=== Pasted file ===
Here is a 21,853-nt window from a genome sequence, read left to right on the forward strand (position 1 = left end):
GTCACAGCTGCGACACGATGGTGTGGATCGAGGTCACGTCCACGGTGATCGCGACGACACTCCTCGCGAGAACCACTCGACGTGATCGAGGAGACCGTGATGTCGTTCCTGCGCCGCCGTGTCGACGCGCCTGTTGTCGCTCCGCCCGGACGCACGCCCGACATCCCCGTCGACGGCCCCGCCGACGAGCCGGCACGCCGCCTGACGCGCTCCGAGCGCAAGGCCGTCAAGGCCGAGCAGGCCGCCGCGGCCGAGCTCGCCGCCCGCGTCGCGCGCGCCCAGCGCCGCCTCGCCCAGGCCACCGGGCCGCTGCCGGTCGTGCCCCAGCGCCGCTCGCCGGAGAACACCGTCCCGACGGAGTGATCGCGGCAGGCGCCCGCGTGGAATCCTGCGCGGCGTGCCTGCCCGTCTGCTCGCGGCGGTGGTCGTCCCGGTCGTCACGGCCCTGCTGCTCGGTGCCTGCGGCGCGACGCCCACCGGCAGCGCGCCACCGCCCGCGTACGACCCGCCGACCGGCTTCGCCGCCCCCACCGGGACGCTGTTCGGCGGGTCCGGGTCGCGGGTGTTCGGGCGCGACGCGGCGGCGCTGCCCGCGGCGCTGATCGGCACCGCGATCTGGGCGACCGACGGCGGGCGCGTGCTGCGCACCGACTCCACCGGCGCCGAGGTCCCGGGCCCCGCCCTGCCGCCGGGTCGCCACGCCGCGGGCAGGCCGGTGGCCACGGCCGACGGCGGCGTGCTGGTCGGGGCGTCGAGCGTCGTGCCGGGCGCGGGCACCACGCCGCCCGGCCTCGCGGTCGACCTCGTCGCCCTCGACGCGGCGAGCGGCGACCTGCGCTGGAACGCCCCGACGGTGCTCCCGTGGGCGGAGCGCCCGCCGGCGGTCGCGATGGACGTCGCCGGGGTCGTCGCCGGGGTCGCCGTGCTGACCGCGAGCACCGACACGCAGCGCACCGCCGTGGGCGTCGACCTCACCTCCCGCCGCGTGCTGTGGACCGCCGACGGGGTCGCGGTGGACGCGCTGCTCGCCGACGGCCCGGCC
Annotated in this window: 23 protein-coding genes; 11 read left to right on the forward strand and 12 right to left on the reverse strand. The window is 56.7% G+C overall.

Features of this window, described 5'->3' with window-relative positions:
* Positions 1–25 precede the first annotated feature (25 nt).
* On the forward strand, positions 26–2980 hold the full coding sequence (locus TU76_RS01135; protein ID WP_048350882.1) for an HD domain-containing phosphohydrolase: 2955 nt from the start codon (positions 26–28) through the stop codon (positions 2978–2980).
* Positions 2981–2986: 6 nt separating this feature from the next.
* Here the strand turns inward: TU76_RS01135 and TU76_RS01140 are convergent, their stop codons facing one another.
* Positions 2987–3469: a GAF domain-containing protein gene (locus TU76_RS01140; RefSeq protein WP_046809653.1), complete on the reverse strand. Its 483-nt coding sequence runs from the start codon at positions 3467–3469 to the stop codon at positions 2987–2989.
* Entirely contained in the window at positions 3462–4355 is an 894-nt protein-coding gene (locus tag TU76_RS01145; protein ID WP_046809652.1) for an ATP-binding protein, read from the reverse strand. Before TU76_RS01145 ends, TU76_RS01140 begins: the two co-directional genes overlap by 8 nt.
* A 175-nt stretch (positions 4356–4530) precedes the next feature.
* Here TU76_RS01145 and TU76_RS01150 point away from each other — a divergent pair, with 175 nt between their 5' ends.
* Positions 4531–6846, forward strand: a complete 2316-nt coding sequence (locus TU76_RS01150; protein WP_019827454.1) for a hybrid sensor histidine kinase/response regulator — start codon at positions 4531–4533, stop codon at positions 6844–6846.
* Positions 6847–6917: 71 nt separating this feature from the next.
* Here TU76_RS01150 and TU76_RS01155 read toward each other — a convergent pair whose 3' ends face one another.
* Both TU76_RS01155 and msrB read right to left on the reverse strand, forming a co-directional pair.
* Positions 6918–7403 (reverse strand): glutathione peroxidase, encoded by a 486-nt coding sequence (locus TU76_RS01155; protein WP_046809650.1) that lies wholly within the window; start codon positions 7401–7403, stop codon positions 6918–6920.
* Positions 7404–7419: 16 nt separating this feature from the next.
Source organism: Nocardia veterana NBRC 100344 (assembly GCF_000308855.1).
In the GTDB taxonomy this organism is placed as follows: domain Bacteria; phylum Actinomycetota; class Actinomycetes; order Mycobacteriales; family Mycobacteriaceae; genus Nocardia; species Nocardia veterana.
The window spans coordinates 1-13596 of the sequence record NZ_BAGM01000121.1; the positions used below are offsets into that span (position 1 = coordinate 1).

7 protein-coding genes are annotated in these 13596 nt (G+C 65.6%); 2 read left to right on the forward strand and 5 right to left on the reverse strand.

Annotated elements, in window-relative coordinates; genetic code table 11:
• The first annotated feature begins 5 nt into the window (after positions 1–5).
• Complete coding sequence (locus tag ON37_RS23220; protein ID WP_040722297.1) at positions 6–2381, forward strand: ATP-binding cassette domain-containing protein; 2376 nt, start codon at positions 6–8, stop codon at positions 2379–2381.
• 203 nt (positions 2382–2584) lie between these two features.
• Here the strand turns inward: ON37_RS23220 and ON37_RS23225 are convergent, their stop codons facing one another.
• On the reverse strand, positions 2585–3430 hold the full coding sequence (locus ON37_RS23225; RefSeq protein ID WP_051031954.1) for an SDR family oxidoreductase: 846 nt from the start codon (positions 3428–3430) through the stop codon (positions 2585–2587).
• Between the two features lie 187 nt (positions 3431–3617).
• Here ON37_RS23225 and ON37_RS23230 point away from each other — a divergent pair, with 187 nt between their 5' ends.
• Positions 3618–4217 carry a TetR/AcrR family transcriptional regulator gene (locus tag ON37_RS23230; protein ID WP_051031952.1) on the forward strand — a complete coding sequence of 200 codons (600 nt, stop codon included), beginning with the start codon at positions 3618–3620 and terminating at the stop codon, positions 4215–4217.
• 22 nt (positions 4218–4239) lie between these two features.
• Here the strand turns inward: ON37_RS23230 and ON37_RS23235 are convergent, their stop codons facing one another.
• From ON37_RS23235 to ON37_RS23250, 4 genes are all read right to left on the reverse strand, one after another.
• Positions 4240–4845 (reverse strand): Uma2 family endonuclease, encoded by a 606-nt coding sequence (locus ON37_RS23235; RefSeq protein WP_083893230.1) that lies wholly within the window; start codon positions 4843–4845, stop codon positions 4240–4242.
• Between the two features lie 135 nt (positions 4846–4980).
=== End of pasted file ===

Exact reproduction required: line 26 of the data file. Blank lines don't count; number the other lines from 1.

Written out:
• 203 nt (positions 2382–2584) lie between these two features.